Button, Henry Wallace, 1948

Button, Henry Wallace, 1948

Usage conditions apply
Henry Wallace’s path to—and through--national politics was an unusual one. Raised on a farm in Iowa, Wallace edited his family’s agricultural newspaper while his father served as Secretary of Agriculture under two Republicans, Presidents Harding and Coolidge. Differences over farm policies led Wallace to break with the party his family had always supported. He campaigned for Democratic candidate Al Smith in 1928 and endorsed Franklin D. Roosevelt in 1932. Because of this political work and his reputation in agricultural science and economics, FDR tapped Wallace as his Secretary of Agriculture even though Wallace was still a registered Republican. The youngest member of FDR’s Cabinet, Wallace became, according to economist John Kenneth Galbraith, “second only to Roosevelt as the most important figure of the New Deal.”
Wallace registered as a Democrat in 1936 and four years later was named Roosevelt’s running mate for his third term making Wallace the last vice president to have held no previous elected office. In spite of FDR’s belief in him, Democratic Party leaders continued to see Wallace as an outsider and pushed the president to replace Wallace on the 1944 ticket. When Harry S. Truman became vice president, Roosevelt returned Wallace to the Cabinet as Secretary of Commerce. The last former vice president to serve in a subsequent presidential cabinet, Wallace stayed at Commerce until September 1946 when he became the final FDR Cabinet member to be released by President Truman.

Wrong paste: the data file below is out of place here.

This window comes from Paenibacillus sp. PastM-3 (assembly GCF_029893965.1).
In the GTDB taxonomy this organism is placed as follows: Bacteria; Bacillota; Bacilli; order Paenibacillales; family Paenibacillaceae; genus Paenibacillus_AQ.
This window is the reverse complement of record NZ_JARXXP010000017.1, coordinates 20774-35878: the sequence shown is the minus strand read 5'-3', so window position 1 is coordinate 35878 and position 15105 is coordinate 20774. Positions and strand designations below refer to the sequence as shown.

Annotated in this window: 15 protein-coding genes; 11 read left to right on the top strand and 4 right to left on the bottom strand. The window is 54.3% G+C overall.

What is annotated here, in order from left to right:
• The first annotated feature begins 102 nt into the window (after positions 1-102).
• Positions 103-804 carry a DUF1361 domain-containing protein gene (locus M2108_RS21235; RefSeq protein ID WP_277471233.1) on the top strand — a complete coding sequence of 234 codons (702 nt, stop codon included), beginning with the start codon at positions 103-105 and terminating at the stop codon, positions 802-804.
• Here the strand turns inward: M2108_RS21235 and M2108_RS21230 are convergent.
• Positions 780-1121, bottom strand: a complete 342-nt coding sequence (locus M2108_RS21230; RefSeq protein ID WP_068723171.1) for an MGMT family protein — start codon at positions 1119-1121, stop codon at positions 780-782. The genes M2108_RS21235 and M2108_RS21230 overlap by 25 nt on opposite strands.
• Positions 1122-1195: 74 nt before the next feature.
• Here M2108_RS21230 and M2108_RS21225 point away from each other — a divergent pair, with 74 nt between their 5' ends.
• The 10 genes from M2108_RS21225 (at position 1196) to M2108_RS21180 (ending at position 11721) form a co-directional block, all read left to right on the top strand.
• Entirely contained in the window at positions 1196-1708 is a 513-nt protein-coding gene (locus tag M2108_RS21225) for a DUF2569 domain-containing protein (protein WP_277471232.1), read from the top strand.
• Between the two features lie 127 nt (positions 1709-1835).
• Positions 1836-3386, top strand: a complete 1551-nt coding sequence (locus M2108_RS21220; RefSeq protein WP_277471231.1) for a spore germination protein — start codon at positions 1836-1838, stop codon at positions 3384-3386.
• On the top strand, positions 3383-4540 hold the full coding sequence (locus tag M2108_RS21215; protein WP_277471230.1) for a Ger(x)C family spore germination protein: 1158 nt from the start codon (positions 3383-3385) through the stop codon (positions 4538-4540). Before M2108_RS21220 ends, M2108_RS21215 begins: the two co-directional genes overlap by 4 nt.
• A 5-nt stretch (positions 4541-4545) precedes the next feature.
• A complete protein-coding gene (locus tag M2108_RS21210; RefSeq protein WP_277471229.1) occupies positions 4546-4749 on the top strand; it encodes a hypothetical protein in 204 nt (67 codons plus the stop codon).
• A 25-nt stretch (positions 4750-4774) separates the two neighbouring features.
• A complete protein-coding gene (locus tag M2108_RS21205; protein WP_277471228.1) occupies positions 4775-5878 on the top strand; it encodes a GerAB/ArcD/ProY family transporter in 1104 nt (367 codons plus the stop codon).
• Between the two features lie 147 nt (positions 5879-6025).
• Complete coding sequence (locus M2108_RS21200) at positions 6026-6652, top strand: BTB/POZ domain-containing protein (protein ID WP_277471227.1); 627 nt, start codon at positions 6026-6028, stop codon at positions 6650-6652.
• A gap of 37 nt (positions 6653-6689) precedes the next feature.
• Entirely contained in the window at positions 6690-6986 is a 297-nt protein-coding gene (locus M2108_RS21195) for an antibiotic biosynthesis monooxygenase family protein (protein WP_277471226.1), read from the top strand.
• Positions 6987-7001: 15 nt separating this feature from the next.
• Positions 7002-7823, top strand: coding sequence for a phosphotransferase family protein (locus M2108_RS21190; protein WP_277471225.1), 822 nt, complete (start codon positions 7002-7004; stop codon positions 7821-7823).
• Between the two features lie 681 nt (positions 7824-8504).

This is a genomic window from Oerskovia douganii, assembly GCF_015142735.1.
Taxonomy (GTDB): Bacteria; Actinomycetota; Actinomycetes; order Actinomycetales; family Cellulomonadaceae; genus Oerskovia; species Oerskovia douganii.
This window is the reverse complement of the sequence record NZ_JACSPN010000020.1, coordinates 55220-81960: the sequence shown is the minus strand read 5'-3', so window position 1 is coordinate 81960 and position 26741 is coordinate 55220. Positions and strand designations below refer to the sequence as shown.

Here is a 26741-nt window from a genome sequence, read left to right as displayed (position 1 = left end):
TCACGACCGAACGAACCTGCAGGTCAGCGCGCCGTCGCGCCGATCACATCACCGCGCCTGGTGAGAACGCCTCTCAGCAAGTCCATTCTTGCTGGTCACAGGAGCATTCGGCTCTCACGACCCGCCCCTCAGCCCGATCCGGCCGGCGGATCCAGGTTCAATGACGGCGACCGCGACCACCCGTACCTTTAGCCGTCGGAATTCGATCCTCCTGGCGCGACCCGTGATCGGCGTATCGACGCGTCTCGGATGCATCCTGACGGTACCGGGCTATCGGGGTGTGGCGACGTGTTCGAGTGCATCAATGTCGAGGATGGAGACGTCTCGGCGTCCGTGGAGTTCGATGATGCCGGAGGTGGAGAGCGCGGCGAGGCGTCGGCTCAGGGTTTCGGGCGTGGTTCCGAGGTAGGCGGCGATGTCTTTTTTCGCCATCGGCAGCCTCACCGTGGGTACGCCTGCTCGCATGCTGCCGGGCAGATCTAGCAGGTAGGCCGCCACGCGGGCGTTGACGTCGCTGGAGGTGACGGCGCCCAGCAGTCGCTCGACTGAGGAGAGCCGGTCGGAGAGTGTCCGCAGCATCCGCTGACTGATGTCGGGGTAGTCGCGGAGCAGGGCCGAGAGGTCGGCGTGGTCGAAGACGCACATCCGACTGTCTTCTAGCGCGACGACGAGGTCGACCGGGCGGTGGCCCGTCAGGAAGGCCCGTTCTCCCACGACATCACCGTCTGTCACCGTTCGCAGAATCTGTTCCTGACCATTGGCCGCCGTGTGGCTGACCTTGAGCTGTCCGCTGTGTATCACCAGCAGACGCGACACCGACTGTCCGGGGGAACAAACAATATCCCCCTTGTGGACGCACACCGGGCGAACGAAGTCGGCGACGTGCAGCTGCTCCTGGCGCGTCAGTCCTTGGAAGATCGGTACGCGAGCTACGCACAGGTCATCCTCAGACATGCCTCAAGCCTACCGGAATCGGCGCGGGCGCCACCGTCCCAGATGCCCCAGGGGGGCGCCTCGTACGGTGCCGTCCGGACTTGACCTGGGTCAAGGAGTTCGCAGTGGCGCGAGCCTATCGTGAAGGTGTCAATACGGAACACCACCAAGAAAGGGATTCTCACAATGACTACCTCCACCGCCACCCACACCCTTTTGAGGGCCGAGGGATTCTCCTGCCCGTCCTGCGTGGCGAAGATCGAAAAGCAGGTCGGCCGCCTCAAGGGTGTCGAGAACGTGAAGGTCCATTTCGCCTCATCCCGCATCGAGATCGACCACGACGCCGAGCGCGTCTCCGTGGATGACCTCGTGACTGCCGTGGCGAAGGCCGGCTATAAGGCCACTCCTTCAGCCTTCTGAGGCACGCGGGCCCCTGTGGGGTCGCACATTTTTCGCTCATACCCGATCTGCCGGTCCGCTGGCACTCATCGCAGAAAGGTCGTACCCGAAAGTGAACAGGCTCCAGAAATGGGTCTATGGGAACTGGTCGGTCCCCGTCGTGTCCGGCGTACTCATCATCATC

Discouraged by his treatment within the party, Wallace found himself increasingly at odds with Democratic positions particularly in the area of foreign policy. He opposed both the Marshall Plan and the Truman Doctrine and advocated a closer relationship with the Soviet Union. Recognizing that he would not receive the 1948 Democratic presidential nomination, Wallace formed the Progressive Party (unrelated to parties of the same name in 1912 and 1924) and ran for president on the Progressive platform which included policies such as universal health insurance, an end to the Cold War, full voting rights for African Americans, and reparations for those sent to Japanese internment camps. Receiving only 2.4% of the popular vote, Wallace finished fourth in the election behind President Harry Truman (Democrat), Thomas Dewey (Republican), and Strom Thurmond (States’ Rights Democratic). After this defeat, he retired from public life and returned to the study and practice of farming.
Object Name
date made
Associated Name
Wallace, Henry
ID Number
accession number
Credit Line
Sam D. Steinhart
See more items in
Political and Military History: Political History
Government, Politics, and Reform
American Democracy: A Great Leap of Faith
American Democracy
Exhibition Location
National Museum of American History
Data Source
National Museum of American History
Nominate this object for photography.   

Our collection database is a work in progress. We may update this record based on further research and review. Learn more about our approach to sharing our collection online.

If you would like to know how you can use content on this page, see the Smithsonian's Terms of Use. If you need to request an image for publication or other use, please visit Rights and Reproductions.


Add a comment about this object